"Early day, maybe 60K tops. Not as many views, but comfortable. Staying in a funky converted church on a river south of Ross. Very laid back, except for this one crazy Quebecois lady, whatever. The owners are gone, so they have a Scottish guy and his German girlfriend taking care of the place. Two of his buddies are taking up residency here for the time being as well. They're both straight up blasts from this place's past. Instead of panning for gold however, they spend their days wandering the bush swamps hand harvesting sphagnum moss. They're paid just like the miners, by the dry ounce, and most of what they make ends up in a glass at the end of the day. They must being doing alright, they were more than eager to share drinks for an open ear. I get the feeling these guys harvest a little more than moss too, just try and figure out what else grows really well in damp warm forests. Either way they were both good company."

Day 10 (Sunday Apr 15)
The end of the road
No journal entry from today, thoughts unclear. Camera stayed tucked in the bag, clouds covered the surrounding peaks.

Day 11 (Monday Apr 16)
The Greymouth harbor

Coal is still king in this land.
(bus) Greymouth-Chch
"Back in Chch now. I can't believe the ride is over. It was so funny, all along the road to Greymouth I kept telling myself, it’s about to end it’s about to end. It wasn't until 2 in the afternoon when I came to the sign at the edge of Greymouth that I realized my ride was really over. I near slammed to a stop, unclicked my pedals, and in total disbelief said aloud, 'it’s over.' It was part shock, part question, but in the end, I knew that while I was due for a rest day, I didn't actually want to stop riding. I still don't, and I'd rather that instead of heading up to Cass for the next few days to do field work, I was going to continue my ride.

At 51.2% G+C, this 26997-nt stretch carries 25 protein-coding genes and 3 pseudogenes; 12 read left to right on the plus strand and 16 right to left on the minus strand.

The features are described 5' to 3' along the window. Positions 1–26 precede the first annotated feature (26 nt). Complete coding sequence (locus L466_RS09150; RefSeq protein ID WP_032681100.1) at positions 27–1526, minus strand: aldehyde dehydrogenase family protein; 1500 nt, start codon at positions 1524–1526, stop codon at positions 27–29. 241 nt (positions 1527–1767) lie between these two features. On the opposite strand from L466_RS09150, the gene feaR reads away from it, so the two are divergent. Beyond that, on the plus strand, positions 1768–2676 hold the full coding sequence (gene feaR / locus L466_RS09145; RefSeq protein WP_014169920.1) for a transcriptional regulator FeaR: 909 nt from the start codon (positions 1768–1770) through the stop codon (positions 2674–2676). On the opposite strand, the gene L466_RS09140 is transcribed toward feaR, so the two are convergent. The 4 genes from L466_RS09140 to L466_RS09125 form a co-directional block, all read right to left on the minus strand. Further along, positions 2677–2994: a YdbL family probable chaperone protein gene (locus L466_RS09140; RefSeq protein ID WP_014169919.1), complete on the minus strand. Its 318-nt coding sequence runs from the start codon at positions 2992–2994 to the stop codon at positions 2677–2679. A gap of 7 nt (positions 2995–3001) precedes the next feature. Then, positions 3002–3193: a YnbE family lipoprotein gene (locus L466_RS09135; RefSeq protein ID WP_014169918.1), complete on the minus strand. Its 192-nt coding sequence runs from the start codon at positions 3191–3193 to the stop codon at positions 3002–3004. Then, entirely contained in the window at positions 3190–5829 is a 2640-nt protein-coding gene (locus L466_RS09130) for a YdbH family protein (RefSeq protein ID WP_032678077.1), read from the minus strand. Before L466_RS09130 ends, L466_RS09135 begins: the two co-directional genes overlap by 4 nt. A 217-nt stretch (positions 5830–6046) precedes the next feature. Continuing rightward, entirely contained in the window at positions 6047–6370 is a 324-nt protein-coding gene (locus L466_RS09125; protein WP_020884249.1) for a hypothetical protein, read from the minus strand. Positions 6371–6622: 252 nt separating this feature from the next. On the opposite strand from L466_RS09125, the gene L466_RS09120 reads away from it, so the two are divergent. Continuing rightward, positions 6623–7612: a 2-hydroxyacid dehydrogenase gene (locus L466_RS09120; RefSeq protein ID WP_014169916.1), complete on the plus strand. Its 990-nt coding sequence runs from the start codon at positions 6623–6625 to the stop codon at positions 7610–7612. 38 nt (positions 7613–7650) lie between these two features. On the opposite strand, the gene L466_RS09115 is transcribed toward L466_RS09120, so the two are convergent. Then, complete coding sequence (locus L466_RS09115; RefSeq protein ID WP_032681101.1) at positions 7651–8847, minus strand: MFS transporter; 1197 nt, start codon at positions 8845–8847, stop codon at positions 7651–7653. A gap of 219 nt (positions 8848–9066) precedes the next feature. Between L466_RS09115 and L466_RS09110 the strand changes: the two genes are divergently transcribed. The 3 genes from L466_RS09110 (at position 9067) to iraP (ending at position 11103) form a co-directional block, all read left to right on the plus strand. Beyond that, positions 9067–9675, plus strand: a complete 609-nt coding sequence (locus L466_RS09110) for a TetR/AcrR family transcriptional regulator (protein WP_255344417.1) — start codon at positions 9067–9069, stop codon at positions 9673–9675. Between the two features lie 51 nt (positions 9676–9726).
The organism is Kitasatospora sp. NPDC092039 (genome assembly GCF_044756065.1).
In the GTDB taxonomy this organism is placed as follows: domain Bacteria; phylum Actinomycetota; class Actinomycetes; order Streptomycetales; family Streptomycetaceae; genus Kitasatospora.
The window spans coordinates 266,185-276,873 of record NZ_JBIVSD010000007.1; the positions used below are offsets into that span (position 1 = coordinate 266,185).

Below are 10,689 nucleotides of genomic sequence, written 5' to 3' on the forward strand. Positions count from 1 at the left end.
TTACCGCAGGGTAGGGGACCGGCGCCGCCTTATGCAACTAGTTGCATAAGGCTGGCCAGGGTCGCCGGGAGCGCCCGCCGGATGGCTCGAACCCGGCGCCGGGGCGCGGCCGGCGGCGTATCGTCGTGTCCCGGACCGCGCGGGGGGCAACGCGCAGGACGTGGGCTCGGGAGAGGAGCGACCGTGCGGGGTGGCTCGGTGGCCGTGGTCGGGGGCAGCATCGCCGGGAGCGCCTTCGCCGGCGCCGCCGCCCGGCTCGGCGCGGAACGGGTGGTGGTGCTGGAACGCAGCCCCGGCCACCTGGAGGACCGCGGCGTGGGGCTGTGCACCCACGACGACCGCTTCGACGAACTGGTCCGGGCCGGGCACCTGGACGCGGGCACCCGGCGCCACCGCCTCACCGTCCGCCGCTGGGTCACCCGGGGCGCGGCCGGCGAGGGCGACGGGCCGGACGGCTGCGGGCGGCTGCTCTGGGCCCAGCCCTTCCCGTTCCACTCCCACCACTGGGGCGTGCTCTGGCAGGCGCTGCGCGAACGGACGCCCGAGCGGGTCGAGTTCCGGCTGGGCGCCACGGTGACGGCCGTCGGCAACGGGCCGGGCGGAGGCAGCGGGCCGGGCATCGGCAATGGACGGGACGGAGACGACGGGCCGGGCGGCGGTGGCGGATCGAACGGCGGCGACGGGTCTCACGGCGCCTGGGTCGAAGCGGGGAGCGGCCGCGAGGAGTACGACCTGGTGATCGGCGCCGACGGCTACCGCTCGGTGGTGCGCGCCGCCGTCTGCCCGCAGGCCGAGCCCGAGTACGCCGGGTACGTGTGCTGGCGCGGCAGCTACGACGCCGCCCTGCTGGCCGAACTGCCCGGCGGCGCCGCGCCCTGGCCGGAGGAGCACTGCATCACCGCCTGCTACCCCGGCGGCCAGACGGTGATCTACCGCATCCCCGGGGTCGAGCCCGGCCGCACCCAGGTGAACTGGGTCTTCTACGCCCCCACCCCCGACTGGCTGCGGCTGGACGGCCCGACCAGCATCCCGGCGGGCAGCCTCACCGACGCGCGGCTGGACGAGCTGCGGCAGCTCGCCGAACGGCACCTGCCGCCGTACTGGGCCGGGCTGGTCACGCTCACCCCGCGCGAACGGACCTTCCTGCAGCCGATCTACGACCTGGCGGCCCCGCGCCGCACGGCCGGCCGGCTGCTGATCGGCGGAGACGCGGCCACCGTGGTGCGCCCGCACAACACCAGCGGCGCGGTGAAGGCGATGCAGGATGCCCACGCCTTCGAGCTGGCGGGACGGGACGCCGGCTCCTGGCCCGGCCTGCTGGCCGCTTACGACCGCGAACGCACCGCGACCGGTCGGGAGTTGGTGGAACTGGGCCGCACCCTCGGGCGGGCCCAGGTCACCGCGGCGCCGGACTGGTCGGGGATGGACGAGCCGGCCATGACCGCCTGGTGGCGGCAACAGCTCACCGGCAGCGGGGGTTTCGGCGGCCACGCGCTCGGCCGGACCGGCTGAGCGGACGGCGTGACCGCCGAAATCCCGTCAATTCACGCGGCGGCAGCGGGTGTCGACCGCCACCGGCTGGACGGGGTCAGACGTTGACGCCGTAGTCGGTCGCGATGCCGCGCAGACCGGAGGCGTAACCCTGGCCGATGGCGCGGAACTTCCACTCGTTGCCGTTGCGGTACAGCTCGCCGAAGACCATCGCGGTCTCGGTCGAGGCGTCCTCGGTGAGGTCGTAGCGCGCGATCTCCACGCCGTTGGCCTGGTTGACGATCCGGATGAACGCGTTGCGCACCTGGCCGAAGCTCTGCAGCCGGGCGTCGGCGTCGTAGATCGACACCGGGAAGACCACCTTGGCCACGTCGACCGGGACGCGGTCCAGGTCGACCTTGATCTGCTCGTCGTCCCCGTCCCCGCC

Tom was on the shuttle ride back over the pass. He'd stopped in Hokitikka. I might have done the same if I'd known what Greymouth was going to be like. Regardless, it was nice to have good company on the ride back over. He's spending the next three weeks traveling around the country with his girl friend, before heading back out on the road. I'm hoping our paths cross again."
Next Up, break part two, Rarotonga
(I swear I'll keep it to a reasonable size)